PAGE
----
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For Writers Interested in Getting Published

New and aspiring authors contact me all the time looking for advice. When I started out, I didn't have a support system, resulting in a bumpy entry into indie publishing. I decided to compile a list of my favorite resources for anyone looking for guidance.

The best advice I can offer any writer is this: 

Settle in. Becoming an author is about more than one book or one idea. It's a lifelong commitment to learning a craft you will never master. Publishing is a frustrating business, regardless which path you choose, and patience is key. I hope you find this list helpful, but always do your research to determine if something is right for you. 

"The most difficult thing is the decision to act, the rest is merely tenacity."

-Amelia Earhart


The Business of Being a WriterJane Friedman is today's foremost expert in publishing. She's thoughtful, straightforward, and a wealth of incredible information. Her books are essential reading. She reminds us that writing is a craft and publishing is a business.

Before and After the Book Deal: Courtney Maum delivers a lovingly direct, slightly humorous dose of reality. Several successful authors contribute to the conversation, and the result is a book that helps new authors understand the process of getting a book to market and staying there.

Websites and Podcasts:

Steps to Story: Nicole breaks down the process of writing into manageable and approachable bite-sized episodes. 

Print Run Podcast:  Two agents address the ins and outs of publishing in a refreshingly open and honest way.

Abbie Emmons YouTube: I devoured her content when I was first starting out. She focuses on the building blocks of craft that I found very helpful.

Craft Books

The Emotional Craft of Fiction: By far, the most read book on my shelf is this one. I come back to it over and over again for drafting and editing. Donald Maass's classes are exceptional if you ever get an opportunity to take one. 

Intuitive Editing: As a new author, I found the process of editing the most overwhelming task of all. Tiffany Yates Martin proposes a practical guide for self-editing your work. One of my top priorities is handing off a clean, strong draft to my critique partners and beta readers, and learning to edit my own work has allowed me to get the most out of their feedback.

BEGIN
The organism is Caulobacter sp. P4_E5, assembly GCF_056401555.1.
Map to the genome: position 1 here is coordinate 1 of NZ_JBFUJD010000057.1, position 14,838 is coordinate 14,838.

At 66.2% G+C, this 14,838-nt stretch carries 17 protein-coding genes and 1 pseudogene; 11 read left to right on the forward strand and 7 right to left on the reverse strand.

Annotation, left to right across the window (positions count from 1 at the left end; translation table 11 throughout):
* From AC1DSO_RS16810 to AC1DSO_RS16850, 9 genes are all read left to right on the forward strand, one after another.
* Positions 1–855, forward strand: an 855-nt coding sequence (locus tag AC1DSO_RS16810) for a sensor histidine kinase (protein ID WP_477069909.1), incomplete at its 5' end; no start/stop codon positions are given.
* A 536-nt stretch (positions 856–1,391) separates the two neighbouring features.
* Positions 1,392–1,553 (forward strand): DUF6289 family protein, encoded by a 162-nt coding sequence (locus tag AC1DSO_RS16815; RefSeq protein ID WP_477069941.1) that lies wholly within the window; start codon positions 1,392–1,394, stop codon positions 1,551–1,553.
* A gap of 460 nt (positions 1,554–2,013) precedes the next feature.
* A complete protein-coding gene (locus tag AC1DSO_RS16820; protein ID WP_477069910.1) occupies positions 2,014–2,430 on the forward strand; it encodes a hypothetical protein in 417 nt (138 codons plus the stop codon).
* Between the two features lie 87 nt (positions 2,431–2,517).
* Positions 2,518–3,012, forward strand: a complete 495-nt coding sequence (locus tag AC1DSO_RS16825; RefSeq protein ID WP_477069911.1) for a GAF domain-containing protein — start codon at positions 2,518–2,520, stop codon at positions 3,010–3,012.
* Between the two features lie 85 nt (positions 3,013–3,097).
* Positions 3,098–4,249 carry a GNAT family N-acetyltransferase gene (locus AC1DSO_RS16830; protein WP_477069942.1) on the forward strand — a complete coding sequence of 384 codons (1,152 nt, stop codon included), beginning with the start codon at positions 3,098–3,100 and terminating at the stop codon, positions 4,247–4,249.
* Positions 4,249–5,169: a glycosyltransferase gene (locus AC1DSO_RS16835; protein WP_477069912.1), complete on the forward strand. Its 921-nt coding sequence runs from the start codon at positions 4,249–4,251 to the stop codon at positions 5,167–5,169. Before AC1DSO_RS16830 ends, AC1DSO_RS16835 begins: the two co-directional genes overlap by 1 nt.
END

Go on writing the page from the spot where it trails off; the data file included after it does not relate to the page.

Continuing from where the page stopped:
Reedsy: Great site for every stage of your writing career. Here you can search for agents and publishers by genre, connect with cover artists and editors, and try out some fun tools like character name and title generators.

Kindlepreneur: I initially found this site before I published my two indie books, but have continued to utilize it well into my traditional publishing career. He has compiled a great list of marketing resources. You can purchase Publisher Rocket, which helps you navigate the confusing world of Amazon keywords and categories.

Cover Design:

Asya Blue: I connected with Asya on Reedsy, and have used her for nearly all my book covers. She's very talented and easy to work with. 

Writing Community

Connecting with a community of writers is essential. We need like-minded friends to help navigate this wild world of publishing! You will need beta readers, critique partners, and a support system. Here's where I found mine:

WFWA:  The Women's Fiction Writers Association is incredible! Women's fiction is a genre, so if you write women's stories, check them out. I've met my closest author friends through their organization.

Historical Novel Society: A place for fellow history nerds like myself, HNS offers a magazine, reviews, author resources, and conferences.

Other suggestions for different genres:

Sisters in Crime, Horror Writers Association, Romance Writers of America, Mystery Writers of America, Society for Children's Book Writers and Illustrators, The Authors Guild.

Now get to it and write that book!

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